Renner, Hansen Town Hall Meeting to Address Vacation Rentals, Dunes Restoration

The meeting will be held at 5:30 p.m. March 25 at the Hammock Community Center, 79 MalaCompra Road.

PALM COAST, FL – March 23, 2017 – State Representative Paul Renner and County Commissioner Greg Hansen will hold a Saturday town hall meeting to address two critical issues facing Hammock residents: short-term vacation rentals and beach restoration.

“There are so many of our residents who are concerned about whether we will continue to have local control or if there will be state preemption,” Hansen said. “Representative Renner and I spoke and decided it would be good for the two of us to have this town hall meeting following the two recent votes of the House and Senate in Tallahassee.”

The meeting will be held at 5:30 p.m. March 25 at the Hammock Community Center, 79 MalaCompra Road.

In addition to discussing short-term vacation rentals, Hansen and Renner will address the proposed plans and funding for beach restoration. The meeting is open to the public.

1 reply
  1. ron
    ron says:

    Dear Senator,

    Senate Bill 188 and House bill 425 is an overreach of State powers. I have not heard one local municipality state that vacation rentals are not vital. Here is the problem. When Senate bill 883 was passed in 2011 eliminating local control you also took away local zoning the was in place to protect single family communities. Where our children grow up and play. Where our grandchildren visit. Where families enjoy their properties in peace.

    2011 Senate bill 883 open up our neighbors to businesses that where destructive to our communities. The vacation industry and AIRBNB, HOMEAWAY and VRBO fed our legislature a story of the poor family that needs the extra income to pay the mortgage. Must vacation rentals are owned by investors with no intent to settle down in these dwellings.

    Senate bill 883 open all our neighborhoods that where not protect prior to June 2011 to unregulated businesses. These outside investors began buying up the distress properties and started building 8 -10 bedroom homes with the intent to operate a public lodging establishment. They also bought short sells. Converting four bedroom homes to eight bedrooms without filing permits with occupancies exceeding 20. These dwellings are no longer homes. They are illegal hotels.They are used for transient activities just like a hotel, bed and breakfast or motel. All of these public lodging establishments use a licensing agreement. They are not rentals or leases. A rental or a lease transfers property rights to the tenant. A licensing agreement does not.

    Let’s take a look at a single family home that license their home to a bed and breakfast. This dwelling is now a transient public lodging establishment business. They have change the activity of the use of this structure. It is now referred to as a bed and breakfast. Their certificate of occupancy reflects this change. The dwelling is no longer being used for a permanent occupancy it is now transient. This dwelling is limited by local zoning where it could operate and be built. It is now a business. It is also subject to State fire safety inspections twice a year, in most cases it is required to be sprinklered, it also must have in place the requirements for ADA compliance and paid the appropriate taxes.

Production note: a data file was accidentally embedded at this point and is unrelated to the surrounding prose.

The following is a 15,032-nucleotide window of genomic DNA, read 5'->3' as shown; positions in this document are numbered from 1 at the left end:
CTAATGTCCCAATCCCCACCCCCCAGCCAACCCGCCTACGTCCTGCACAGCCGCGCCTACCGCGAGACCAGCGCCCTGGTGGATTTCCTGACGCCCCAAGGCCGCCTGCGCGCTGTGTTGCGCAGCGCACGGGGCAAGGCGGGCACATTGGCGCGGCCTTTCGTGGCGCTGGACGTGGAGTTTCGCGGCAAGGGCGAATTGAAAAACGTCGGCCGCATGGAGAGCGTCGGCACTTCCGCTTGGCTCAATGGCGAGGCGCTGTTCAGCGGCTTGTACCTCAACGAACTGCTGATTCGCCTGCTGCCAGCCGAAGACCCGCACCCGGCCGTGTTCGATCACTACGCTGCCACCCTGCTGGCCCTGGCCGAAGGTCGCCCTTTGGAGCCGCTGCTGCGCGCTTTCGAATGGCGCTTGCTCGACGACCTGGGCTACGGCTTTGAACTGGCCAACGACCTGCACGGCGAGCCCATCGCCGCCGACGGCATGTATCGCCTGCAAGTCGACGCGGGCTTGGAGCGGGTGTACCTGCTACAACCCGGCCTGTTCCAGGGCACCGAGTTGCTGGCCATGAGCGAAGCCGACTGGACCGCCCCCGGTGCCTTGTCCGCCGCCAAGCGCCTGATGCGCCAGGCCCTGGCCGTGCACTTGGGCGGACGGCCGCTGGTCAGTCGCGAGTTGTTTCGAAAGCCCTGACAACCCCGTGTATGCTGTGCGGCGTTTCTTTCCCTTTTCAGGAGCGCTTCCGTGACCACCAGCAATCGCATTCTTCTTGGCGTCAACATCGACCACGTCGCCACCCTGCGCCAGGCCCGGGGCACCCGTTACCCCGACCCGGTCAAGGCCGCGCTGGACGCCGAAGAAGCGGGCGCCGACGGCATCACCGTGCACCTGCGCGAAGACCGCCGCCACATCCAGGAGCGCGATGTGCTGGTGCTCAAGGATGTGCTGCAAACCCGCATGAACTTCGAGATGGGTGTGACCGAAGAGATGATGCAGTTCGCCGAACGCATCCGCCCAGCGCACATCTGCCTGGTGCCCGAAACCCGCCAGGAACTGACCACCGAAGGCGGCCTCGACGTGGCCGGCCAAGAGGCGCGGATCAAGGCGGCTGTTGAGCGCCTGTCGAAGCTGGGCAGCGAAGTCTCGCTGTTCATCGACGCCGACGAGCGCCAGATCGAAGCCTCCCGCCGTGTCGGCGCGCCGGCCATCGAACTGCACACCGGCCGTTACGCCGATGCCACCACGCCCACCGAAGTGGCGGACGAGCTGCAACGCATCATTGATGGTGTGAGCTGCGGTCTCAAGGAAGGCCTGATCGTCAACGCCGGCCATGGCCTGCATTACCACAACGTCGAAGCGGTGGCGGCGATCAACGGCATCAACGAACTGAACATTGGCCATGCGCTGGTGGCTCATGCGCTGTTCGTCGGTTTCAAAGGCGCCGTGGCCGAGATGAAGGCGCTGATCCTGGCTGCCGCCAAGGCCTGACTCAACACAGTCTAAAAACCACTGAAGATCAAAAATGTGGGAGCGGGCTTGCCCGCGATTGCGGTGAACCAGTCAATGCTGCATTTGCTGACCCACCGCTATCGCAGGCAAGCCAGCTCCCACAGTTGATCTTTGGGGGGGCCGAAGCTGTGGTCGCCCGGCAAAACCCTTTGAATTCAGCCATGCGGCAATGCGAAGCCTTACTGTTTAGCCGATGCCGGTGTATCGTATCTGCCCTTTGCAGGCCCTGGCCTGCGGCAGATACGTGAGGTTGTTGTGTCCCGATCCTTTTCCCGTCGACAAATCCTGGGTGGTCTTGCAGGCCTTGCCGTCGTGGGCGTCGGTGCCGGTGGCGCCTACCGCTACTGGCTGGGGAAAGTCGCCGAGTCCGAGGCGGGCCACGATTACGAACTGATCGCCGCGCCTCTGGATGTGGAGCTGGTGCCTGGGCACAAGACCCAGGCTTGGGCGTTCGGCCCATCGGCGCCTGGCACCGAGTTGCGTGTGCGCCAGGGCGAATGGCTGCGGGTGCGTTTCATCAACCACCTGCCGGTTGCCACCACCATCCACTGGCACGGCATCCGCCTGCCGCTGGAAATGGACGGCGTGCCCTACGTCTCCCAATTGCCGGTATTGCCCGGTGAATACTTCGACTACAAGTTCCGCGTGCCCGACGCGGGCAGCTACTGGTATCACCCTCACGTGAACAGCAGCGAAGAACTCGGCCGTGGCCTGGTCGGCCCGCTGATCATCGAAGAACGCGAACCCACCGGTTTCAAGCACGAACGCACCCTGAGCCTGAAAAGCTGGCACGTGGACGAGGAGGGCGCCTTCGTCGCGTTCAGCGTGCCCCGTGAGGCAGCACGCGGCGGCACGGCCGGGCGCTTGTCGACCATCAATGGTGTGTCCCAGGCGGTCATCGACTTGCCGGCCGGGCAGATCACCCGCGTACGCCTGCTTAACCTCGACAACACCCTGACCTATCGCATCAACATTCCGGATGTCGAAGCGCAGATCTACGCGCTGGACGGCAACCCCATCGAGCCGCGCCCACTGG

What makes a vacation rental different? It was built as a one family dwelling. It now holds a license designating it a public lodging establishment. It is a business and required to comply with the Florida State Fire code 69a-43. This dwelling is no longer being used for a permanent occupancy. The activity in this structure has changed. Why are vacation rentals ( aka, Resort Dwellings) not subject to the same regulations that any other public lodging establishment must follow?

    The 2014 Senate bill was put in place after the vacation industry agree to accept these terms. The ordinances that would put in place after 2014 have been vetted by the proper stake holders in each local community. These vacation rentals have not been prohibited. Tourism has increase since the 2014 Senate Bill.

    House Representative LaRosa example of overreach in Miami does not hold water. There ordinance in place was adopted prior to 2011. The increase of violation fees was due to the locality realizing that a vacation rental being license for 25K per week would not be deterred by a 500 dollar fine. This is how a local government should operate. They react to their local issues. In addition no other county, city or town is known to levy such fines and Miami excesses can be dealt with in court.

    Also Senator Stube bill would not effect HOA’s but their are new bills submitted this session that will prevent HOA’s from regulating vacation rentals. That is 2017 Senate bill 1186. This bill needs to be defeated also.

    I am asking you to rethink this. The state has more important issues at hand. But this issue should be handle by our local officials. Each city, county and towns have unique situation. One size does not fit all. The only citizens that lost their property rights where the ones that built or bought homes prior to Senate bill 883 in 2011 when this bill removed our protection thru zoning.

    The vacation rental industry is not interested in our communities. They are only concerned about their business model. You are supposed to be representing us, the voter. This is not a property rights issue. If this was a property rights issue why are you allowing cities, counties and towns that did pass ordinances prior to 2011 that prohibit vacation rentals stay in place? The current bill does not prohibit vacation rentals it only regulates the activity.

    Thank you,

    Ronald J. Boyce
    Retired FDNY Battalion Chief
    Certified Florida Fire Safety Inspector

Leave a Reply

Want to join the discussion?
Feel free to contribute!

Leave a Reply